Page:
By Wayne Witkowski
Ross Scheuerman is living the American dream of every young star to play professional football, although it’s not on American soil right now.
After playing on the practice fields for three different National Football League (NFL) teams the past two seasons, the former Allentown High School and Lafayette College record-setting running back was in uniform for the Hamilton Tiger-Cats in their opener June 23 at the Toronto Argonauts’ new Canadian Football League (CFL) Stadium.
Scheuerman did not carry the ball, but he made a tackle on special teams.
It’s a different style of football from what he grew up with: 12 players on a side, all skill players except the quarterback allowed to be in motion before the snap and three downs allowed per series instead of four.
“It’s good, a different game here. I’m just happy to be playing football,” said Scheuerman, who signed with the Tiger-Cats June 2 and got in three weeks of practice and two scrimmages before the opener.
Scheuerman signed with Hamilton after being released in early May right after the NFL draft by the Philadelphia Eagles, who had signed him as a free agent back in January under new head coach Doug Pederson.
“Blessed with another opportunity! Excited to get things going with the Philadelphia Eagles!” Scheuerman tweeted in early January.
Scheuerman had finished this past NFL season with the Green Bay Packers as the No. 4 running back on the depth chart and a practice team player after signing with five games left in the regular season with the Packers, who were undermanned in the backfield after they cut one player for a team rule violation. Scheuerman was released after the Packers lost in the playoffs but signed with the Eagles at the end of January.
Scheuerman also had worked out with the Eagles in early 2015 but was not signed. He did sign a free agent contract this time around for his four-month stint.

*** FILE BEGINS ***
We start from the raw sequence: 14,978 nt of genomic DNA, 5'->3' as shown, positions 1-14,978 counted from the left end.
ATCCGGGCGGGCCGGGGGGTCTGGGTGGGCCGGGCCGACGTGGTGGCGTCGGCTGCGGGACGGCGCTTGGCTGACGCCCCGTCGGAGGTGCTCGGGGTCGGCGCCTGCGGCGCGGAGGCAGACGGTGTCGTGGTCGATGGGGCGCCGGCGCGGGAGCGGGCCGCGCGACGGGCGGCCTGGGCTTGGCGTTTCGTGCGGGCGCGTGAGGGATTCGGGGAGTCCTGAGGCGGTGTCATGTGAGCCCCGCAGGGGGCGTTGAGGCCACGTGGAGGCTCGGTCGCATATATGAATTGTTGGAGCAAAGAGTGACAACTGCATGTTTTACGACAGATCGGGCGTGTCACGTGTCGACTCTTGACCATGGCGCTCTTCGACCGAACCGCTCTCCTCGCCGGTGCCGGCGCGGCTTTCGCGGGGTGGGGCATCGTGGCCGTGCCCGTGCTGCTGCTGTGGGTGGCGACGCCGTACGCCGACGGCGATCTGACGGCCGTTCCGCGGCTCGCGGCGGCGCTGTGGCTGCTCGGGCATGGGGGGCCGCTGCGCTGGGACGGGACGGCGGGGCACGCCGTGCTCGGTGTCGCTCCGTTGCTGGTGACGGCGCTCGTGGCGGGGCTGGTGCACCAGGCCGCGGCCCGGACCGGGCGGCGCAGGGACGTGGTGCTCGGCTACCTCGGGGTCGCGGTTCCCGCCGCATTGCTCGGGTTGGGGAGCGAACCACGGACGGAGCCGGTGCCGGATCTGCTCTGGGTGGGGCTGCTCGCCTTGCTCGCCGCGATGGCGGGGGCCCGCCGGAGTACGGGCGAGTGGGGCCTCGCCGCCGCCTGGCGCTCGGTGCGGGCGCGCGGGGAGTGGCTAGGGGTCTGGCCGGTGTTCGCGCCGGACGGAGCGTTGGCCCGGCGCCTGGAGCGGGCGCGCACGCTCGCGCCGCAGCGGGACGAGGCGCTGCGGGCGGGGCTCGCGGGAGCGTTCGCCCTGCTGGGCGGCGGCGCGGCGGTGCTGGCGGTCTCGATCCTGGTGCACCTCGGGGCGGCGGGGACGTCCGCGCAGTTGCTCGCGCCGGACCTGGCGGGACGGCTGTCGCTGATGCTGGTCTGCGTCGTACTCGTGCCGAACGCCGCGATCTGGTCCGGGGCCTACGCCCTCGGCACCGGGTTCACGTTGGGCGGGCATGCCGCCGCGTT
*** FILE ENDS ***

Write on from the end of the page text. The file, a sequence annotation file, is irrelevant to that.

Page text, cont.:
Scheuerman began his pro career signing as an undrafted free agent with the Pittsburgh Steelers in 2014. During preseason camp, he suffered an Achilles tendon injury that led to him getting cut by the team shortly afterward, just before the opening of the season. Scheuerman did not have enough time to latch onto another team for the 2014 season.
Although he was released by the Eagles in May and not near the end of preseason like he was with the Steelers, it still left him with little time to join another team.
“I did not want to miss another season,” Scheuerman said. “Everyone is trying to fill rosters and when I got released by the Eagles, it was not a great time not be on an NFL team.”
Scheuerman made the most of his new opportunity.
“Camp [with the Tiger-Cats] went well, obviously well enough for the coaches to keep me around,” Scheuerman said.
He has been projected in the past also as a wide receiver, where he excelled in catching the ball in college, and as a special teams player, where he saw action against Toronto in a game that drew about 25,000 fans at its new BMO Field.
The No. 3 all-time rusher in Lafayette annals with 3,500 yards, Scheuerman also returned kicks on a team ranked No. 4 nationally in that category at one point. The 6-foot, 204-pound Scheuerman impressed after his college career at the NFL Scouting Combine in Indianapolis in the early summer of 2014, when he ran a 4.62 40-yard dash and measured 10 feet 1 inch in the broad jump.
“Football is huge here with a lot of great players, a lot from the NFL for many years,” Scheuerman said.
He hopes to eventually show well enough as a backup running back to get another crack at a roster spot on an NFL team.
According to Lance Zierlein on NFL.com, Scheduerman “has a combination of fluid hips and stop-start foot quickness. Can make sudden jump-stop with hard plant-and-go cut tied to it. Plays with suddenness and quick-twitch. Has adequate vision and able to hit it between tackles with decisiveness and good burst when hole materializes suddenly. Well-rounded talent. Can catch it and was a part-time kick returner as well.”
The scouting assessment listed his lean size and upper-body strength as concerns.
The Tiger-Cats are in the four-team CFL East Division along with Ottawa, Montreal and Toronto. Winnipeg, Calgary, Edmonton, British Columbia and Saskatchewan make up the West.
Hamilton’s opener, televised on ESPNews, was a rematch of its Grey Cup playoffs opener when it won the Eastern Division and beat Toronto on the last play of the game. Hamilton won the last of its 15 Grey Cups in 1999.
Although starting quarterback Zach Collaros is injured and expected to be out another six to eight weeks for Hamilton, Jeremiah Masoli stepped in and completed 27 of 37 passes for 318 yards and three touchdowns, including 15 straight completions against Toronto.
No one rushed for more than 48 yard against Toronto, so Scheuerman hopes to get some handoffs in the next game July 1 against British Columbia at Hamilton.